“It’s good that the
is making space for people with disabilities this year,” Brooke says.
I turn cold. At least she’s being politically correct. She hasn’t called me a freak once yet this morning. Twin One inspects her nails and won’t meet my gaze.
Brooke slides a quick sideways glance at me before giving Hunter a brilliant smile. “It’s great for their image. It’s probably part of their mandate that they have to include them or something.”
Nice one, Brooke
“You know. Make a few spaces for the ‘disabled.’ ” She puts air quotes around the word
Hunter clears his throat. His eyes harden. “That’s not very—”
“Smart,” I interrupt. I am furious. Embarrassing me in front of Hunter is a new low. “You’d think they’d have special categories for people like me. Para-comedy or something.”
Twin One snickers. When Brooke shoots her a warning look, she picks up her coffee and hides behind her cup.
“You should get on that, Brookie.” Brooke hates it when I call her that. I take Hunter’s arm and
tug him out of the kitchen. “Write them a letter.
Include your title too.
of Larsson Enterprises.”
Hunter bursts out laughing. Twin One snorts coffee out of her nose. My sister looks confused. She obviously missed the
vlog I did two Wednesdays ago, where I ranted about telemarketers and called them
s, which is short for major rectal opening. Too bad for her.
“Did you just call your sister an asshole?” Hunter asks as we head down the hall.
“No way. I wouldn’t stoop so low.” I dredge up a wide smile, even though inside I am dying. That black pit of self-hate is back, and it takes everything I have not to get sucked in. “Major rectal opening is the official, scientific term.” I open the door with an exaggerated flourish. “And I’m all about being scientific.”
I watch him walk down the steps. He’s still laughing when he gets to his car.
It’s a small victory. But a good one.
irst Paige Monday: The word for the week is
. Porcelain is big in my house. My mom’s a dentist, and my dad’s a
plumber. They’re all about the teeth and the toilets. If my sister and I brush and flush, they’re happy. Conversation at dinner is a little problematic though. I can never figure out what opening they’re talking about. The mouth or the toilet. Talk about potty mouth.
Dad’s van hits a pothole when he slows for the school zone. On the sidewalk, students in groups of twos and threes straggle down the block to school. Since Hunter has a doctor’s appointment, Dad’s driving me this morning.
“Good luck with your dry run in drama today.” Dad leans over and pats my knee.
I lick my suddenly dry lips. A knee tap is big-time encouragement coming from Dad. “Thanks.”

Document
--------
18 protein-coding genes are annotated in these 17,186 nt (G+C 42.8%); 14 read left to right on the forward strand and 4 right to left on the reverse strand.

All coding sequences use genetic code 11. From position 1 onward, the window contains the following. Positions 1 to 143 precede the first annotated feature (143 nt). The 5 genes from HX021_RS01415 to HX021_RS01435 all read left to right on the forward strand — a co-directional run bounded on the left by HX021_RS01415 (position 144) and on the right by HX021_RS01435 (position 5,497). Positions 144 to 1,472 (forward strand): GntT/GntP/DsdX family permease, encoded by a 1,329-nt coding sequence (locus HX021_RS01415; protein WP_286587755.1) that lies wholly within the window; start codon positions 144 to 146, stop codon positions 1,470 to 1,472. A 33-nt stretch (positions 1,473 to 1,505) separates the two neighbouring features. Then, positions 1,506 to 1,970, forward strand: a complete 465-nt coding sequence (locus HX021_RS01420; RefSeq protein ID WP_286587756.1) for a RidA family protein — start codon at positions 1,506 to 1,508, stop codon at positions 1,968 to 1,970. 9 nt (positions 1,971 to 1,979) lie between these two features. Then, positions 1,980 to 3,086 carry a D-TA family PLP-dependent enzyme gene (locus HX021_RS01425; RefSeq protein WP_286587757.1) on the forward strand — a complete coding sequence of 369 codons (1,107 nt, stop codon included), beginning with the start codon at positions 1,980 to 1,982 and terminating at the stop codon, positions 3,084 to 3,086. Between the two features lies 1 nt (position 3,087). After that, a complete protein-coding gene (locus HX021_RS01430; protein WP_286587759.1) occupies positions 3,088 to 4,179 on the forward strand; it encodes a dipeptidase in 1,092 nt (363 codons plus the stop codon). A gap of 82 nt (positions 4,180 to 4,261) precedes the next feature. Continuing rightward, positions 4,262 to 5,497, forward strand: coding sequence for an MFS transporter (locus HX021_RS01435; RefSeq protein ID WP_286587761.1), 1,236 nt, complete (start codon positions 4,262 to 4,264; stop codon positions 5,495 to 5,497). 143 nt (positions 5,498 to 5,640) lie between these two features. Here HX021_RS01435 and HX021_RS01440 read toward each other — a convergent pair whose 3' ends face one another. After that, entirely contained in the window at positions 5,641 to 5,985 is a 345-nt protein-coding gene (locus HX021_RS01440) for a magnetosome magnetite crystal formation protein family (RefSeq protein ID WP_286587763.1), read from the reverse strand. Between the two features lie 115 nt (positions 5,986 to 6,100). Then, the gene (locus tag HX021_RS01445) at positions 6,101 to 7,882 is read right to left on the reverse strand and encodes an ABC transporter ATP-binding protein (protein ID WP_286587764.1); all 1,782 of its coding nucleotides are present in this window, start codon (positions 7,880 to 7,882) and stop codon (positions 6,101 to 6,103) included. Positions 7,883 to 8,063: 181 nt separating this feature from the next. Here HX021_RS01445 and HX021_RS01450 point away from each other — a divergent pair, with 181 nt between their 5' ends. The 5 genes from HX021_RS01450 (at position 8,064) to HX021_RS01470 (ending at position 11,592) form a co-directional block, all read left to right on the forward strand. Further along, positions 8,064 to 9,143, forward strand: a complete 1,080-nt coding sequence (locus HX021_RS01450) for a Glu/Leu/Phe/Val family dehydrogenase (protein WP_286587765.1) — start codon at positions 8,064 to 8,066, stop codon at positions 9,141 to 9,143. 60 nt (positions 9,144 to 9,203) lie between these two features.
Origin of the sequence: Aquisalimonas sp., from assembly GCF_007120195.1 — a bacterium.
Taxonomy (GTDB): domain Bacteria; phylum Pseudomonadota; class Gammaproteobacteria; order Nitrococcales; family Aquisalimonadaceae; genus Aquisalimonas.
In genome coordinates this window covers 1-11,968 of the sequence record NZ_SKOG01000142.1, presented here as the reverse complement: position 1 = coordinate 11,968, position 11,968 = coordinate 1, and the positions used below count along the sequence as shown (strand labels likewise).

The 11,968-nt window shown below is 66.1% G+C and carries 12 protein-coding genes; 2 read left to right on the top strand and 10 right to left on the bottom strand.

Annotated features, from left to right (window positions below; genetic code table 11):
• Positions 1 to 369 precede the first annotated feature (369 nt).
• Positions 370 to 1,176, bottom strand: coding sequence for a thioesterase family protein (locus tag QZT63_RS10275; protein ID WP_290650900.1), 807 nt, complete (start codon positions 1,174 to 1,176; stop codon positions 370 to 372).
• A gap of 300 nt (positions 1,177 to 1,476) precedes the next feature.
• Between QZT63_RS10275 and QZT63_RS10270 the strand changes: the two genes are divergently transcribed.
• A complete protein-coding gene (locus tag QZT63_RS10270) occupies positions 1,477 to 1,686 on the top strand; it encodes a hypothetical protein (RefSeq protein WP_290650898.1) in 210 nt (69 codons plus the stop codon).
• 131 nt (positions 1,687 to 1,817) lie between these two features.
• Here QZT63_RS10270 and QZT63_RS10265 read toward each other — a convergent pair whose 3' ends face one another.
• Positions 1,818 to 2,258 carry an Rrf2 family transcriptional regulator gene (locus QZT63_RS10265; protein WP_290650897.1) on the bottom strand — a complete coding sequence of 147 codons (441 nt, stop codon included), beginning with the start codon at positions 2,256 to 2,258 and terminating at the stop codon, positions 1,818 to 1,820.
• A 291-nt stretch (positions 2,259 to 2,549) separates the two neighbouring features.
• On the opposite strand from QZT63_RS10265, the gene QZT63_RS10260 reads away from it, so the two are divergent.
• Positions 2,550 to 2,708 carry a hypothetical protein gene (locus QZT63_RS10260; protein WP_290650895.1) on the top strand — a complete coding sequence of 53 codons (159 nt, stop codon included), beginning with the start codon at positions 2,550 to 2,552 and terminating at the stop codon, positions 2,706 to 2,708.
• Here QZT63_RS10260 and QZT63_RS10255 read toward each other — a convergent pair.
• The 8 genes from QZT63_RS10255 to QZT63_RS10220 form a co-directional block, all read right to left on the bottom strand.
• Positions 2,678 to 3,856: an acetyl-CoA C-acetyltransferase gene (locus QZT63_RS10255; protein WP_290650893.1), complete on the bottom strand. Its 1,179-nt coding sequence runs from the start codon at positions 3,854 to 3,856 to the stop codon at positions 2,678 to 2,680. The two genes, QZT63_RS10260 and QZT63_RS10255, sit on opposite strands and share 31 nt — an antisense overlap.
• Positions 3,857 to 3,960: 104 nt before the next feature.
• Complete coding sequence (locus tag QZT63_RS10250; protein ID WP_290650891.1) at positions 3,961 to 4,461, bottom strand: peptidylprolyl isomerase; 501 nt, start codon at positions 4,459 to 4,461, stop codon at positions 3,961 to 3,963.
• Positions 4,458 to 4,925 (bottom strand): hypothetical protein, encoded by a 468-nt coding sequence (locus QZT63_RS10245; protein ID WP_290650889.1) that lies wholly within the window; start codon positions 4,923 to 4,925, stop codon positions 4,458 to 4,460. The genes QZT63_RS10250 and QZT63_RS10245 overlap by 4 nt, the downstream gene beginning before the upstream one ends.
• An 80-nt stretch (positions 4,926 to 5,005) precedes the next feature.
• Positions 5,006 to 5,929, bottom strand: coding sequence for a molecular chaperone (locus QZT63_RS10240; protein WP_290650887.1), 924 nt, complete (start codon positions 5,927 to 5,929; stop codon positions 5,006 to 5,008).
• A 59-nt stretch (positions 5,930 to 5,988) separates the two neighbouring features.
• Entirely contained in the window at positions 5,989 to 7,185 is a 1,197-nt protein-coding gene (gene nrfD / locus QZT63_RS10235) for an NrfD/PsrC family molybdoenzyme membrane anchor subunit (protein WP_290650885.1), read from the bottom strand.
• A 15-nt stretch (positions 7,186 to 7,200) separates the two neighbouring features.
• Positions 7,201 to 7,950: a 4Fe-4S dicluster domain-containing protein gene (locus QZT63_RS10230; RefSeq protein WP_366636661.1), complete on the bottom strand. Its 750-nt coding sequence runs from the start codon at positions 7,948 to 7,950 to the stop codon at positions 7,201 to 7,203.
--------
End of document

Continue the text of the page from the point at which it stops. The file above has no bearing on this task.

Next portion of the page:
He turns into the drop-off zone. I see a couple of Brooke’s friends up ahead, including Twin Two. Oh crap. At least Brooke isn’t there. She’s pretty much avoided me since Saturday morning. Maybe I should call her a major rectal opening more often.
I fling open the passenger door. “This is good.”
“Whoa. Hold up.” He slams on the brakes. “You’ll hurt yourself.”
“Yeah. If I wrecked my good foot that would be disastrous.” Almost as bad as being driven to school by a parent. “Thanks, Dad.” I grab my bag and jump out before any of Brooke’s friends see me.
I’m halfway to my locker when Carly calls out, “Paige, wait!”
I stop in front of the basketball team’s trophy cabinet and watch her hurry down the hall, her dark hair streaming out behind her and a wide smile on her face.
Her smile fades when she stops in front of me. “What are you wearing?” She stares at the flowing
peach top I picked up at the thrift store yesterday after I got my hair cut. I also found a cool vest and scored a pair of nearly new 7 For All Mankind black jeans. “I thought you were wearing something red for this afternoon’s performance.”
Carly believes in color therapy. She thinks red will energize me and draw positive attention. To get her own positive attention, she relies on tight, low-cut sweaters in every color going. Today’s is royal blue. “I changed my mind.”
She frowns. “Not smart. Peach stimulates the appetite.”
“That’s good.” We start to walk. “I’ll leave them hungry for more.”
Nothing can spoil my mood. Yesterday’s haircut turned out okay (my hair looks almost normal for the first time in, like, forever). My routines are feeling solid, and the subscription numbers on my YouTube channel are up. Way up.
“I almost reached nine thousand subscribers this morning,” I tell Carly. It’s low by Jenna Marbles standards, but great considering I’ve only been doing this for nine months.
She grins. “I saw. I’ll bet you’ll hit that magic ten thousand before we leave for Portland at the